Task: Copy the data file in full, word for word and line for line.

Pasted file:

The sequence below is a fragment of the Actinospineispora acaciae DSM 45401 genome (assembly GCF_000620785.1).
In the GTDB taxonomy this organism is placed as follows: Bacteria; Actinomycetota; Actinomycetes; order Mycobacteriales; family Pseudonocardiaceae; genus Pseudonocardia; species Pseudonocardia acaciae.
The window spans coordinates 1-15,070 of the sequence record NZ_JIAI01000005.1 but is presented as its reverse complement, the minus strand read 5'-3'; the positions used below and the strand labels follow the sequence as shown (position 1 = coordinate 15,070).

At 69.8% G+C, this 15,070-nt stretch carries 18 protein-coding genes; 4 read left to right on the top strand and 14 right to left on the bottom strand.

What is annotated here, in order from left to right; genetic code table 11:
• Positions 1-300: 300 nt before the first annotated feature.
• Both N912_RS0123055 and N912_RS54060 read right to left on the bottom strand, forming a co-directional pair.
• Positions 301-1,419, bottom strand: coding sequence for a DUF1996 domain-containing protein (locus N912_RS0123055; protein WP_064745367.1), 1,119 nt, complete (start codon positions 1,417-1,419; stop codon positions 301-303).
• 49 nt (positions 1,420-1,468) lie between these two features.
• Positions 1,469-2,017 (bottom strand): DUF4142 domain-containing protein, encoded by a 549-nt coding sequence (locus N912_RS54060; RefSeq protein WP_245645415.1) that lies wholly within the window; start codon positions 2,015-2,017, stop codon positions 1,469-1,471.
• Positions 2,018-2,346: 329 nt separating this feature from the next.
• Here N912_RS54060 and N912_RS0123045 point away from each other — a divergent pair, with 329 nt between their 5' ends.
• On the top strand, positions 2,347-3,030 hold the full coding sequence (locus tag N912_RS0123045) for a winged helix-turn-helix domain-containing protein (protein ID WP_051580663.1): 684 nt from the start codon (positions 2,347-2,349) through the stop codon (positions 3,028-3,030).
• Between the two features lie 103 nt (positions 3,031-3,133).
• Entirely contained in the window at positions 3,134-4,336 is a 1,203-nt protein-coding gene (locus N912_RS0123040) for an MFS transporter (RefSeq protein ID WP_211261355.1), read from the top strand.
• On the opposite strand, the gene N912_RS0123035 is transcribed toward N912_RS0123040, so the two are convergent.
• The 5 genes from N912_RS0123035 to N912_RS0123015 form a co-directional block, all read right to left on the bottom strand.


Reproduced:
The sequence below is a fragment of the Actinospineispora acaciae DSM 45401 genome (assembly GCF_000620785.1).
In the GTDB taxonomy this organism is placed as follows: Bacteria; Actinomycetota; Actinomycetes; order Mycobacteriales; family Pseudonocardiaceae; genus Pseudonocardia; species Pseudonocardia acaciae.
The window spans coordinates 1-15,070 of the sequence record NZ_JIAI01000005.1 but is presented as its reverse complement, the minus strand read 5'-3'; the positions used below and the strand labels follow the sequence as shown (position 1 = coordinate 15,070).

At 69.8% G+C, this 15,070-nt stretch carries 18 protein-coding genes; 4 read left to right on the top strand and 14 right to left on the bottom strand.

What is annotated here, in order from left to right; genetic code table 11:
• Positions 1-300: 300 nt before the first annotated feature.
• Both N912_RS0123055 and N912_RS54060 read right to left on the bottom strand, forming a co-directional pair.
• Positions 301-1,419, bottom strand: coding sequence for a DUF1996 domain-containing protein (locus N912_RS0123055; protein WP_064745367.1), 1,119 nt, complete (start codon positions 1,417-1,419; stop codon positions 301-303).
• 49 nt (positions 1,420-1,468) lie between these two features.
• Positions 1,469-2,017 (bottom strand): DUF4142 domain-containing protein, encoded by a 549-nt coding sequence (locus N912_RS54060; RefSeq protein WP_245645415.1) that lies wholly within the window; start codon positions 2,015-2,017, stop codon positions 1,469-1,471.
• Positions 2,018-2,346: 329 nt separating this feature from the next.
• Here N912_RS54060 and N912_RS0123045 point away from each other — a divergent pair, with 329 nt between their 5' ends.
• On the top strand, positions 2,347-3,030 hold the full coding sequence (locus tag N912_RS0123045) for a winged helix-turn-helix domain-containing protein (protein ID WP_051580663.1): 684 nt from the start codon (positions 2,347-2,349) through the stop codon (positions 3,028-3,030).
• Between the two features lie 103 nt (positions 3,031-3,133).
• Entirely contained in the window at positions 3,134-4,336 is a 1,203-nt protein-coding gene (locus N912_RS0123040) for an MFS transporter (RefSeq protein ID WP_211261355.1), read from the top strand.
• On the opposite strand, the gene N912_RS0123035 is transcribed toward N912_RS0123040, so the two are convergent.
• The 5 genes from N912_RS0123035 to N912_RS0123015 form a co-directional block, all read right to left on the bottom strand.